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Iraqis Angered As Bremer Says He Has Final Say on Iraq's Basic Law
Published on Tuesday, February 17, 2004 by the Agence France Presse
Iraqis Angered As Bremer Says He Has Final Say on Iraq's Basic Law
 

BAGHDAD - Iraqis chafed at the bit of coalition political control, with overseer Paul Bremer being warned of a possible crisis if he vetoes an Islamic constitution for Iraq and a report that the interim Governing Council is backing away from a deal on transferring sovereignty.

Shiite clerics reacted angrily to Bremer's threat to use his veto if the US-appointed Governing Council proposes a basic law that challenges the spirit of Western-style democracy.

The council has been tasked with writing a temporary constitution, or fundamental law, that will govern Iraq until national elections are held.


Iraqis chafed at the bit of coalition political control, with overseer Paul Bremer being warned of a possible crisis if he vetoes an Islamic constitution for Iraq and a report that the interim Governing Council is backing away from a deal on transferring sovereignty. (AFP/ABC/File)
But many observers believe some council members are pushing to implement Islamic rule in the post-occupation era.

Bremer vowed that the new law would protect civil liberties in line with the agreement he reached with the Governing Council last November that set June 30 as the final day of the US-led occupation.

"Our position is clear, and the text that is in there now is as I say. It can't become law until I sign it," Bremer said.

On Tuesday, the Najaf head of the main Shiite party, the Supreme Council for the Islamic Revolution in Iraq (SCIRI), warned against US intervention in the drafting of the country's legal code.

"I think that if one seeks to impose a solution other than what the Iraqi population wants, it would spark a crisis and none of the parties want this to happen," Sheikh Sadreddin al-Kubbanji said.

Meanwhile, The Washington Post reported that most members of the Governing Council no longer support the US transition plan and are seeking direct sovereignty until elections can be held.

"The caucuses are pretty much dead now," Sunni council member Ghazi Yawar was quoted as saying in reference to the plan, which calls for caucuses to choose a transitional government that would assume authority on June 30.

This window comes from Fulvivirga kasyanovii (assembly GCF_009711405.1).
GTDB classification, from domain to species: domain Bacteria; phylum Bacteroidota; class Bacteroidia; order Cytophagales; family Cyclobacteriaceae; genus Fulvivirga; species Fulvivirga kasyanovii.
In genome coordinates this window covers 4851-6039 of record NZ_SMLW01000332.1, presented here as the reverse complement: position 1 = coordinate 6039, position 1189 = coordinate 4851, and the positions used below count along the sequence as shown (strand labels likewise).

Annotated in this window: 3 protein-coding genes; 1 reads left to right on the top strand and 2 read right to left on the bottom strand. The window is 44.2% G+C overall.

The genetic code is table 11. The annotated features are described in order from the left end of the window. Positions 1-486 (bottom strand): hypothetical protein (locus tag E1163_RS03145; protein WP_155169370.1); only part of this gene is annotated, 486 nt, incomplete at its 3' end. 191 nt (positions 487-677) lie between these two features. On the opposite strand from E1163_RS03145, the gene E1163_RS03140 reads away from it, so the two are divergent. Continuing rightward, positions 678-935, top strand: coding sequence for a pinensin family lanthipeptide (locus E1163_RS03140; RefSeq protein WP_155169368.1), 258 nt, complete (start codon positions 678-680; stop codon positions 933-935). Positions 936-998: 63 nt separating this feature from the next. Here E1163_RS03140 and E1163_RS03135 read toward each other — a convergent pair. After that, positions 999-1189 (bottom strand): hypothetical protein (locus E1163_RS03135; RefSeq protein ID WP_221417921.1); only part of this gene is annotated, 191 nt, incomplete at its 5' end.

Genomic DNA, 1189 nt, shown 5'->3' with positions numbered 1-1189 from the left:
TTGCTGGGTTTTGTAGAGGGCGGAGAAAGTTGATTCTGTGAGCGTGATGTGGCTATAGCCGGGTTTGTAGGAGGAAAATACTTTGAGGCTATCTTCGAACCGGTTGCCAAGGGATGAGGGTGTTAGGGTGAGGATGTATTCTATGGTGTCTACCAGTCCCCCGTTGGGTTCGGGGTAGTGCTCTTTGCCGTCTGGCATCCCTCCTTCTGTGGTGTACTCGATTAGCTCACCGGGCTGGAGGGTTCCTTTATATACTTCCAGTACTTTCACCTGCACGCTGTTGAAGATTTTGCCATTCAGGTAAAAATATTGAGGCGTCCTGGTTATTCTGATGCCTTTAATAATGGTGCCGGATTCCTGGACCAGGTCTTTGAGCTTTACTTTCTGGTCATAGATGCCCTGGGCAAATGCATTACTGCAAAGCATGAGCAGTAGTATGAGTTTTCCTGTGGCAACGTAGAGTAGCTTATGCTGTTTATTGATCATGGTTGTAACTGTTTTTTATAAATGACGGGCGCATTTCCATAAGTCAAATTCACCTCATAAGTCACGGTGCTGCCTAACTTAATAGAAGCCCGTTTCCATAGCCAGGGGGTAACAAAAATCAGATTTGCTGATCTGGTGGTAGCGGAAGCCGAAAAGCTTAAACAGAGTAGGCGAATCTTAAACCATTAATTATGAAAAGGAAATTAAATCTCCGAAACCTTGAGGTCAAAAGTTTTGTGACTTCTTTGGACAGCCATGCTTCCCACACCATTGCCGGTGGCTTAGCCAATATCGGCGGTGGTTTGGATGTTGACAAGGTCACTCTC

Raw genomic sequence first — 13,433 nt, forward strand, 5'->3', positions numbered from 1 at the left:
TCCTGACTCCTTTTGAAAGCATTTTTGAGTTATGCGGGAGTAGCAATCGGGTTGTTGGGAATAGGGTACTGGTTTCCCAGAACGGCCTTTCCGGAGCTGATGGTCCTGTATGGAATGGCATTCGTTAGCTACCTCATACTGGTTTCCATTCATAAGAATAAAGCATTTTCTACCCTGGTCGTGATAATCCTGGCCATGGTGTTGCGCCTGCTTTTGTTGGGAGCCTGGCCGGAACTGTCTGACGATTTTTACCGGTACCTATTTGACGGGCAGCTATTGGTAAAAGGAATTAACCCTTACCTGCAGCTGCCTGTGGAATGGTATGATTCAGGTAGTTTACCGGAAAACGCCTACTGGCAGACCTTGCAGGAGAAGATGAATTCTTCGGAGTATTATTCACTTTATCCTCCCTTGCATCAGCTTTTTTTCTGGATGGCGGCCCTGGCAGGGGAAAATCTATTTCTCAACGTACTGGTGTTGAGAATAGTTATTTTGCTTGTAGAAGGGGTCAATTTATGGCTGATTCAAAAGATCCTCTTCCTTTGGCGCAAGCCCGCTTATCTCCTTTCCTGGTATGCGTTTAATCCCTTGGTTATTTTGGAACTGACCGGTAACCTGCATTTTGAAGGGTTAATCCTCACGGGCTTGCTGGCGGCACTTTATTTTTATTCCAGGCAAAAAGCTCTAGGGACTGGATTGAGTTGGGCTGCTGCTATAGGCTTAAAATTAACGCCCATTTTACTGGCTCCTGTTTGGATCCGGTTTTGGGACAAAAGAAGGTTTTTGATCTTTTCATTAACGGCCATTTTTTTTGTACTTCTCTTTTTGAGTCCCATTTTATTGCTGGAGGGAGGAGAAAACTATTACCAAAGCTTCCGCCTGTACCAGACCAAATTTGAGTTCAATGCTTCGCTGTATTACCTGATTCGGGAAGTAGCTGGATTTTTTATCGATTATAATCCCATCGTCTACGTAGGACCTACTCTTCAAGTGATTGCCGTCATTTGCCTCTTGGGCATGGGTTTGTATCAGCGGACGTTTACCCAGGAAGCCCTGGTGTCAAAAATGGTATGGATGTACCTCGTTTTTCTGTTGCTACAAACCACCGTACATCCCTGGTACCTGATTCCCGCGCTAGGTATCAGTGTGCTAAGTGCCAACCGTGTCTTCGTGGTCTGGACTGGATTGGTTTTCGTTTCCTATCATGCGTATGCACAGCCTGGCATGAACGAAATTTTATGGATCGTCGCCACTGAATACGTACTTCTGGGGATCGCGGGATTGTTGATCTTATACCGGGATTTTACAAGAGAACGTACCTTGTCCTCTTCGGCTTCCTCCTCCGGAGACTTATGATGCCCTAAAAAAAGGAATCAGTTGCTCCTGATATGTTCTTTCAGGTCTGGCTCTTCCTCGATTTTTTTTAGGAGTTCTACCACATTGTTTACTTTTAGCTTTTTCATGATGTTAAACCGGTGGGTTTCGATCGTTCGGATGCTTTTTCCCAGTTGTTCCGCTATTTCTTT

Opposition to the US plan, agreed to by most council members in November, is strongest among the majority Shiite community, whose top cleric, Grand Ayatollah Ali al-Sistani, has called for direct elections before June 30.

But UN diplomat Lakhdar Brahimi, who led a UN fact-finding mission in Iraq to determine whether early elections could be held, has cautioned it would be very difficult to hold free and fair elections by that date.

Sameer Shaker Suamidi, another Sunni member of the council, told the Post that abandoning the US plan and transferring sovereignty to the council until fair elections can be held "makes the most sense".

Kurdish leader and council member Jalal Talabani has also come out in favor of transferring sovereignty to the council.

Yawar said the caucus system was too controversial, especially if elections were to be held by the end of 2004: "If it's only for six months, it's not worth it."

Senior US officials consulted by the daily said some council members had selfish reasons for opposing the US plan. By remaining in power until the elections, they would wield unrivaled political influence, allowing them to engage in patronage and skew the balloting rules.

The US officials said holding regional caucuses would allow new political talent to emerge and challenge the former exiles who now control the council and provide a more representative Iraqi administration.

"The Governing Council has been an effective body during this phase, but is it the appropriate body to hand over total sovereignty to?" a senior US official asked. "Is it sufficiently representative? Who is it accountable to? Will it be viewed as legitimate by the Iraqi people?"

Anticipating a UN recommendation for year-end elections, the daily said, US officials in Baghdad and Washington were frantically trying to assemble a set of contingency transition plans for Iraq.

On the ground, deputy interior minister Ahmed Ibrahim confirmed Tuesday that five men were arrested over the weekend in connection with the murder last year of Governing Council member Akila al-Hashemi.

Hashemi was hit by three bullets as she left her Baghdad home on September 20 and died from her wounds five days later.

For his part, Iraqi trade minister Ali Allawi said Hussein Abdul Fattah, one of his senior civil servants, was shot dead in an apparent assassination last Wednesday as his car pulled into the street.

And the US military said an American soldier was killed and another wounded when a bomb exploded as their convoy passed on a road in northern Iraq late Monday.

According to Pentagon figures, attacks by insurgents have claimed the lives of 261 US soldiers since US President George W. Bush declared major combat in Iraq over on May 1.

© Copyright 2004 AFP

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